There is a very banal explanation for why the Islamists ran away with the victory during the parliamentary elections. And that is that Hamas won because Fatah lost. The reason for the startling result lies as much in the other party's weakness as in its own strength.
Why has Fatah broken down so completely? The simple explanation lies in weak leadership, accelerating struggle for profit and resources, corruption and nepotism, as well as a clan-based social structure that has shaped the various factions within the security forces.
On a more general level, the collapse is due to a more general development throughout the Arab world, where secular ideologies such as Nazarism, Baathism and Pan-Arabism have collapsed in favor of religiously inspired movements. The secular regimes in most Arab states never managed to deliver a successful modernization, and were further weakened when the Soviet Union disappeared.
The PLO, with Fatah at its core, shared this secular and partly optimistic worldview. But the party had an advantage that others lacked: the Oslo process endowed Fatah with a potential to crown a long political battle with victory. Finally, the Palestinian state was to emerge, and it was the old exile leadership that was to deliver it, on the shoulders of the home front, that had driven an intifada against Israel.
The peace process covered rival tendencies in Fatah, and kept Hamas in check. But there was never any state. Fatah failed to wring concessions out of Israel, and was increasingly stigmatized. When hope died, the collapse of this secular party was a disaster just waiting for its rendezvous with history.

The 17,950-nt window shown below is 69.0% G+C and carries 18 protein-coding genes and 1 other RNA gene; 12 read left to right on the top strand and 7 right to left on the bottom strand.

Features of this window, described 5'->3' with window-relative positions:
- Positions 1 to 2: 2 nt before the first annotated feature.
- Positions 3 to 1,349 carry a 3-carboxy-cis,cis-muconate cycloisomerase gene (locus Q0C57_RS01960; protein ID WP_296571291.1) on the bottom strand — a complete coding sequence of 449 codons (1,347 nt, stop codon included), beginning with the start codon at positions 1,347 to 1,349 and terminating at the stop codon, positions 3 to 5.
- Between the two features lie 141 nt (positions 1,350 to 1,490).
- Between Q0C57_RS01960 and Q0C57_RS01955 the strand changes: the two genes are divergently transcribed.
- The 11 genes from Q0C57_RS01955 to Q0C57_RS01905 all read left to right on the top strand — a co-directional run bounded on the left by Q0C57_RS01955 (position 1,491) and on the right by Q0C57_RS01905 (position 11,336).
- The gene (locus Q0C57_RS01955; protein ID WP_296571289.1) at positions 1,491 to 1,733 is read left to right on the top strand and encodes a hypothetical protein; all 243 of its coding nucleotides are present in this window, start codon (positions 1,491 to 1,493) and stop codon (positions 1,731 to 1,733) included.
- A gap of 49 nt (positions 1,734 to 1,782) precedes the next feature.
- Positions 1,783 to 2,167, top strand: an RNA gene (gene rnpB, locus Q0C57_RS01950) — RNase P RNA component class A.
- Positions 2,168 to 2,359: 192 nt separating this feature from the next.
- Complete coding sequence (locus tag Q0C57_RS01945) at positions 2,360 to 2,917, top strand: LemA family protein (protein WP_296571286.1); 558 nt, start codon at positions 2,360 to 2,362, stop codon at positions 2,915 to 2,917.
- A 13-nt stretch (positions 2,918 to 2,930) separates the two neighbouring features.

By not giving Yasser Arafat, and subsequently Mahmoud Abbas, some state of his own, Israel gave the opening to Hamas that the Islamists had been waiting for. It is therefore not right that the election result will end the peace process in the Middle East. The Hamas victory came as a result of this process already dead.
For Israel, Hamas is not a bad card. Government power will probably neutralize part of the armed resistance, at least if Hamas manages to maintain its discipline and hierarchical decision-making structure. And if that does not happen, the Israelis will gain more legitimacy for their unilateral line. The rest of the world will fully understand that Israel cannot negotiate with the "terrorists" on the other side of the wall.
Israel may therefore be in a win-win situation, completely independent of rhetoric: they will either have fewer suicide bombers across the border, increased understanding of "the separate peace", or both. But that presupposes that the election does not generate civil war. And that in turn depends on whether the rest of the world is willing to cooperate with Hamas and continue to support the Palestinian state financially.